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The Shows That Made Us: FOLLIES

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The National Theatre's production of the Sondheim musical was transcendent

The Shows That Made Us: FOLLIES
Follies at the National Theatre

It's 2017 and I've just moved to London. Through social media I've seen that Follies, whatever that is, is meant to be a hit at the National Theatre. It's an institution I'm somewhat familiar with: for the past four years up north I've watched NT Live screenings, and my secondary school had annual theatre trips there (Coram Boy terrified me).

I'm in my third week of London living and I've secured a ticket through Friday Rush (exhilarating and stressful) to see Follies. I go to the theatre straight from a lecture, happy at this cosmopolitan lifestyle that awaits me: maybe I'll be able to attend the theatre at least once a month, I hope.

Then the lights dim and a young woman (the brilliant Sarah-Marie Maxwell, one to watch), ostentatiously attired with a huge headdress that must make it hard to walk, steps into the audience's view. Drums and trumpets sound as more of these flowing figures emerge onto the set. I'm sat at the back of the Olivier, so can't see much in detail, but already the glamour of this show is set up.

And then, Follies begins. The cast are introduced with brassy tunes and Sondheim's lush overture. It already signals everything I enjoy about musical theatre - glamour, power and strong singing - and that's just the first five minutes! Only at the end of "Beautiful Girls", however, as the cast of almost-40 teasingly proclaim that "beauty celestial, the best you'll agree" is on display, did I realise I was watching something special.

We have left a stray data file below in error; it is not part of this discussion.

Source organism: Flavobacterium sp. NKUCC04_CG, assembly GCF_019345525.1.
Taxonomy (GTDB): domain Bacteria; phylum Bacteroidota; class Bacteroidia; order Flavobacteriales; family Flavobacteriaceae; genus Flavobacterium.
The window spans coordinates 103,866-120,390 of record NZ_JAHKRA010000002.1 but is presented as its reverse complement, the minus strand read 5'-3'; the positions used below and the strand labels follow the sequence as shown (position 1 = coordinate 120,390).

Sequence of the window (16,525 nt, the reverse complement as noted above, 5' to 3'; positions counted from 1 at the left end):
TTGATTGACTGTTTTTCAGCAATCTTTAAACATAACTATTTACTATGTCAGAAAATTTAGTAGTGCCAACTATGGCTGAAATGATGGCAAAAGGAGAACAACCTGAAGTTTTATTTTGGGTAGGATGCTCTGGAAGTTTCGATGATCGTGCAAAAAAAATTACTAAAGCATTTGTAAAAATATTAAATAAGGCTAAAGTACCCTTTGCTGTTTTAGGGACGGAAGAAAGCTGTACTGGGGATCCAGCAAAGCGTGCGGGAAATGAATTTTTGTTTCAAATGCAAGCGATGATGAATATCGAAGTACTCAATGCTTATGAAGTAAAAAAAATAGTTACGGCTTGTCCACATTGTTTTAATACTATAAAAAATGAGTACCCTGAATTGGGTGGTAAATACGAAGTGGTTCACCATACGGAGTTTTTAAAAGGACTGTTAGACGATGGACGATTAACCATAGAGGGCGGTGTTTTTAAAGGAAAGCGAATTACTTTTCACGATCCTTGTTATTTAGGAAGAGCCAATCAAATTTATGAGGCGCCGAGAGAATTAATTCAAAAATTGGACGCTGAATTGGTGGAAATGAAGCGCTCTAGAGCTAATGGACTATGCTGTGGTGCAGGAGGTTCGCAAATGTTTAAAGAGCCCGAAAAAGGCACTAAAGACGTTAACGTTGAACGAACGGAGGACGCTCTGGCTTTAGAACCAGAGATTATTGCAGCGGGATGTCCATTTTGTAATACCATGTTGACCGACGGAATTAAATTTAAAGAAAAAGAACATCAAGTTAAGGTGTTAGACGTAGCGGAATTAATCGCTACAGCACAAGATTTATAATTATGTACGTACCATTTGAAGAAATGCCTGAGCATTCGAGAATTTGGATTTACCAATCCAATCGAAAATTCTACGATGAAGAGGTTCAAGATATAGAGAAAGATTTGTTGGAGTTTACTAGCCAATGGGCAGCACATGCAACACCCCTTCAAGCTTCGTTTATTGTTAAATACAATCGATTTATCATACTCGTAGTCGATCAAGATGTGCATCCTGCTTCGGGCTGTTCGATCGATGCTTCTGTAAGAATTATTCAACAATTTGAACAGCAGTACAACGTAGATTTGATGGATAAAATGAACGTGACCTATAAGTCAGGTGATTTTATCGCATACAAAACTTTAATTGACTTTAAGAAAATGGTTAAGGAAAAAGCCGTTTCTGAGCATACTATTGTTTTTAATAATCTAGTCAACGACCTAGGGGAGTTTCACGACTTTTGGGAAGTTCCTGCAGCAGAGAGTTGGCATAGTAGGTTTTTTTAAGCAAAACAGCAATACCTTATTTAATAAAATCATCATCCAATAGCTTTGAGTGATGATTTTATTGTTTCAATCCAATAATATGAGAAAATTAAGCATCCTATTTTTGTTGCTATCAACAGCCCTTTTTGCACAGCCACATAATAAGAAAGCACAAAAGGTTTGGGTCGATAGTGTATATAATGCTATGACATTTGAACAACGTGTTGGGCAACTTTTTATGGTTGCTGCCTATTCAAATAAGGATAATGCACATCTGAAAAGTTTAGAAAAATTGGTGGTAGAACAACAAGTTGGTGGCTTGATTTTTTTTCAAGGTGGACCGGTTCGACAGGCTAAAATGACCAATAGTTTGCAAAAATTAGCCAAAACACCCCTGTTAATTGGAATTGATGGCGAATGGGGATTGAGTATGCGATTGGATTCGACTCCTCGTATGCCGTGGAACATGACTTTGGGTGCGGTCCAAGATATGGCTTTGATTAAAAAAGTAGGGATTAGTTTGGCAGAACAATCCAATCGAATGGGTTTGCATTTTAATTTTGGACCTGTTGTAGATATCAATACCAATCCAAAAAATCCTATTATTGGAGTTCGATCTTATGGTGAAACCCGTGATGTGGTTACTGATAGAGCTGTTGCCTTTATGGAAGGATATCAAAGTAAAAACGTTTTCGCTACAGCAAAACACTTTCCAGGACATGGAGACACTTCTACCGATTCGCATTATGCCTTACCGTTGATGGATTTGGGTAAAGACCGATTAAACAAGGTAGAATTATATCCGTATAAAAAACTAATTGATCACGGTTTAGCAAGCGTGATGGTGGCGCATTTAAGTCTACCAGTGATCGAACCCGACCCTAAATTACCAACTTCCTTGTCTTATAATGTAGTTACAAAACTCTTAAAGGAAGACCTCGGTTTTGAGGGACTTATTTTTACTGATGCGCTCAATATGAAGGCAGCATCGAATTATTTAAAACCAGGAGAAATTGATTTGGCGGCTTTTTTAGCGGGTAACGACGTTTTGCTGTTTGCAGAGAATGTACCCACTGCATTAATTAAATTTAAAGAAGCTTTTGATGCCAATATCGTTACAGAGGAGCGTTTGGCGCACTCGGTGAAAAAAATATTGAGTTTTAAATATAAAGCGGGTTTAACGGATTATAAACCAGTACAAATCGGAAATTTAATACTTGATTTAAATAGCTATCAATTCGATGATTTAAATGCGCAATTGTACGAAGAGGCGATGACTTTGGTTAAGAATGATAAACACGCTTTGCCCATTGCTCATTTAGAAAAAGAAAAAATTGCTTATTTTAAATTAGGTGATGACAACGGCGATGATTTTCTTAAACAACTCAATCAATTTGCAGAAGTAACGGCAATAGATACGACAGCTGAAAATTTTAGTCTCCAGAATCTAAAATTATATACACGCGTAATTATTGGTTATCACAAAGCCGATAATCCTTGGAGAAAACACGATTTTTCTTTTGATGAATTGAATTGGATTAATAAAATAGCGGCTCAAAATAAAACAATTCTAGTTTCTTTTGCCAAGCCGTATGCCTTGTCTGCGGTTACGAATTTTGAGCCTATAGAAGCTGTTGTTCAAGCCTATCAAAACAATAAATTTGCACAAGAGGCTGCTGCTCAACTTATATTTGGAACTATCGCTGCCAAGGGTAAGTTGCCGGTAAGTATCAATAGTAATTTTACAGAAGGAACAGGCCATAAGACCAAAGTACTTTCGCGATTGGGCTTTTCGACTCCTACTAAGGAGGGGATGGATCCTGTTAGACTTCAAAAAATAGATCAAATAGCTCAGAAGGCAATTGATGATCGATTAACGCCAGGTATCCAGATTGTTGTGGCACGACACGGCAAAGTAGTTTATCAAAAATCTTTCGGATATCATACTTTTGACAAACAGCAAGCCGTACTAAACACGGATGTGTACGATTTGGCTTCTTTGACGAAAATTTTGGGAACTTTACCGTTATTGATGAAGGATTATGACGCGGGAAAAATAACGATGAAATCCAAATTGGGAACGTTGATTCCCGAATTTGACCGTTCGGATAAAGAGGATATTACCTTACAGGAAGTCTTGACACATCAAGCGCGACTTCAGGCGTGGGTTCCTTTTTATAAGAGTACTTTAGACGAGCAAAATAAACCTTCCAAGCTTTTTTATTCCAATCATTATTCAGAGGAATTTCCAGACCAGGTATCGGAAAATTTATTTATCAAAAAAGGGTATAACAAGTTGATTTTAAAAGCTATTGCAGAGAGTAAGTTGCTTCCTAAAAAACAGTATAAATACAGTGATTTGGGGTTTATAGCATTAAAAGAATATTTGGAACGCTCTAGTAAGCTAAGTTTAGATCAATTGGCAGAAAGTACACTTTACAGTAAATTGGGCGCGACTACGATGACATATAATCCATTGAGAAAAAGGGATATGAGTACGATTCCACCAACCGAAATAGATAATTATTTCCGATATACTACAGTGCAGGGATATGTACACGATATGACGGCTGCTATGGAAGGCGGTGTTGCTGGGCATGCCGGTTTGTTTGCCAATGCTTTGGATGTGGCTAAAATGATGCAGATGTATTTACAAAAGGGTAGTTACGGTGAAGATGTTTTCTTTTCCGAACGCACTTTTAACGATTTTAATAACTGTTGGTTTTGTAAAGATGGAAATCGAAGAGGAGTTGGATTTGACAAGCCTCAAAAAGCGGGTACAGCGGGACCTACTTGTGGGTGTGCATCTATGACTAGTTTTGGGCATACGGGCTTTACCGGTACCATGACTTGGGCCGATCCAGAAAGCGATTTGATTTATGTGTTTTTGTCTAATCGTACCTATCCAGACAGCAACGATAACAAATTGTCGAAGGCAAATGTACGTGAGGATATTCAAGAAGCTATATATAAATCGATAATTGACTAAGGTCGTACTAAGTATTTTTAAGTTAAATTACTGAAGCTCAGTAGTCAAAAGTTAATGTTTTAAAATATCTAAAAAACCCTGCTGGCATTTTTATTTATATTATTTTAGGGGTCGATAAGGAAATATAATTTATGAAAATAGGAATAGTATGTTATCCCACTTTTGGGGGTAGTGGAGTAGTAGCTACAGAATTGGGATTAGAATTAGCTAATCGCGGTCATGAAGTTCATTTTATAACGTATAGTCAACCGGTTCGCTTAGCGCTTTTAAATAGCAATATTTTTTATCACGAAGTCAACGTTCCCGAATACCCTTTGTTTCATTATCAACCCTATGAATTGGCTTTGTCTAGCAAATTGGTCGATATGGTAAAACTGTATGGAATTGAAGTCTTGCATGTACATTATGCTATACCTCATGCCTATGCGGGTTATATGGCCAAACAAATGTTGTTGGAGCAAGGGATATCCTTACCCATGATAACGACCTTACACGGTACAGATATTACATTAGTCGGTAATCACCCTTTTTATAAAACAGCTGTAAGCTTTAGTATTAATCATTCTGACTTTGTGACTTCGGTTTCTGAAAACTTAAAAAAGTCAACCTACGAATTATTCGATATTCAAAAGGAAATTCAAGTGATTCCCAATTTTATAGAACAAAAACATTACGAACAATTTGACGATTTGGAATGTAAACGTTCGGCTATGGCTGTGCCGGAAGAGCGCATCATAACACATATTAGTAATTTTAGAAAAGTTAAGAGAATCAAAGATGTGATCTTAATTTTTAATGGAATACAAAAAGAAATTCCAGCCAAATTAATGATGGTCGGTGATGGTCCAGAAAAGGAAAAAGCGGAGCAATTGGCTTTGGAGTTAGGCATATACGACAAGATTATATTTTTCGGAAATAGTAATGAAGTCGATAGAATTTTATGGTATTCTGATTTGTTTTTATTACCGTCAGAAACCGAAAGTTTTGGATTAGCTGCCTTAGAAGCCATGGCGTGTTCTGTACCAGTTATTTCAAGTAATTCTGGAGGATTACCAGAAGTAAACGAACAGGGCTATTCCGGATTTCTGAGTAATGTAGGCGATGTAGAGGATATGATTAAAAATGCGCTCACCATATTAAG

As Dominic Cooke's production continued, I fell more in love with the show and, ultimately, theatre. Philip Quast's charming Ben, Peter Forbes's hesitant Buddy, Janie Dee's acidic Phyllis - all magnetic. But Follies is also a show filled with background characters: Di Botcher goes full throttle in "Broadway Baby", Geraldine Fitzgerald's flirtatious Solange in the deceiving "Ah, Paris", Tracie Bennett's declaration to survive in "I'm Still Here", and Dame Josephine Barstow and Alison Langer in "One More Kiss", a duet that simply represents so many of the show's themes.

The Shows That Made Us: FOLLIES
Follies at the National Theatre

Then, of course, there's Dawn Hope leading women young and old in "Who's That Woman" - Bill Deamer's choreography giving no leeway to the older actors. These women were and are dancers.

By the show's end, I'm invigorated with a sense of seeing something magical. Once I'm home, I spend time researching the show and am amazed at its troubled reception history. When Dominic Cooke's direction made it so clear, how did the book never quite come through?!

Needless to say, I return a couple of times - including my girlfriend and I waking up at 6am to get day seats - before the show closed in January 2018. But then, lo and behold, it's announced it is to come back! Cue a year of waiting and I'm there for the opening night of the second production in February 2019. And, somehow, the cast and creatives have improved the show in ways too numerous and subtle to detail here.

Follies (both productions) was also my introduction to some of the best performers - like Dee, Bennett, and Jo Riding - in musical theatre. I also got to see some of the best emerging talent in the show: Alex Young, Fred Haig, Gemma Sutton, Aimee Hodnett. It's wide casting (by Wendy Spon and Jacob Sparrow) also sparked a desire to work in that field.

I owe a lot to Follies - friendships with fans and actors and occasional pieces of journalism have resulted from the show - but it made me realise how transformative live theatre can be. Thinking about it, it's ironic that a show signalling the death of old Broadway should ignite such a passion, but isn't that the point of Follies?

It's a show that has generously rewarded re-viewings and listenings. Being in the audience on the final evening of the second run, I was aware I was watching something that will not be captured again. The women came down those steps to spontaneous applause - it was the final night of the run, of their characters, of the theatre. It's a show that I adore for its resonance and entertainment.

Friends sometimes poke fun at my love of Sondheim's Follies. Could I leave it? Guess.

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From This Author Anthony Walker-Cook